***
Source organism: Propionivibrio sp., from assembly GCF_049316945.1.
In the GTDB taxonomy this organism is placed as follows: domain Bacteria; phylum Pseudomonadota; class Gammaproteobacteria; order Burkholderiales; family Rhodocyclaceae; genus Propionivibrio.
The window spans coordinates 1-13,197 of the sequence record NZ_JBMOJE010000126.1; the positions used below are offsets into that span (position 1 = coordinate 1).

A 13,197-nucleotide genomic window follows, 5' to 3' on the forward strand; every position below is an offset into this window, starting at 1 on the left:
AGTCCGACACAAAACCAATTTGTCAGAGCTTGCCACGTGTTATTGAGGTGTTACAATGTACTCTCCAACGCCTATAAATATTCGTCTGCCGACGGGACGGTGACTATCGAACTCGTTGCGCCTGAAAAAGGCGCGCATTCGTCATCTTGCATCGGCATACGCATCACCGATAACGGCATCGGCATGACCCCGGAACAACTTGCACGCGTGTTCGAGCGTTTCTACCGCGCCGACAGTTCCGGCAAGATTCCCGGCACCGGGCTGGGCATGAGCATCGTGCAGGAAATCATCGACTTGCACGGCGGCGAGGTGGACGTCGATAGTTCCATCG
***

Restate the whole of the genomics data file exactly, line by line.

Source organism: Propionivibrio sp., from assembly GCF_049316945.1.
In the GTDB taxonomy this organism is placed as follows: domain Bacteria; phylum Pseudomonadota; class Gammaproteobacteria; order Burkholderiales; family Rhodocyclaceae; genus Propionivibrio.
The window spans coordinates 1-13,197 of the sequence record NZ_JBMOJE010000126.1; the positions used below are offsets into that span (position 1 = coordinate 1).

A 13,197-nucleotide genomic window follows, 5' to 3' on the forward strand; every position below is an offset into this window, starting at 1 on the left:
AGTCCGACACAAAACCAATTTGTCAGAGCTTGCCACGTGTTATTGAGGTGTTACAATGTACTCTCCAACGCCTATAAATATTCGTCTGCCGACGGGACGGTGACTATCGAACTCGTTGCGCCTGAAAAAGGCGCGCATTCGTCATCTTGCATCGGCATACGCATCACCGATAACGGCATCGGCATGACCCCGGAACAACTTGCACGCGTGTTCGAGCGTTTCTACCGCGCCGACAGTTCCGGCAAGATTCCCGGCACCGGGCTGGGCATGAGCATCGTGCAGGAAATCATCGACTTGCACGGCGGCGAGGTGGACGTCGATAGTTCCATCG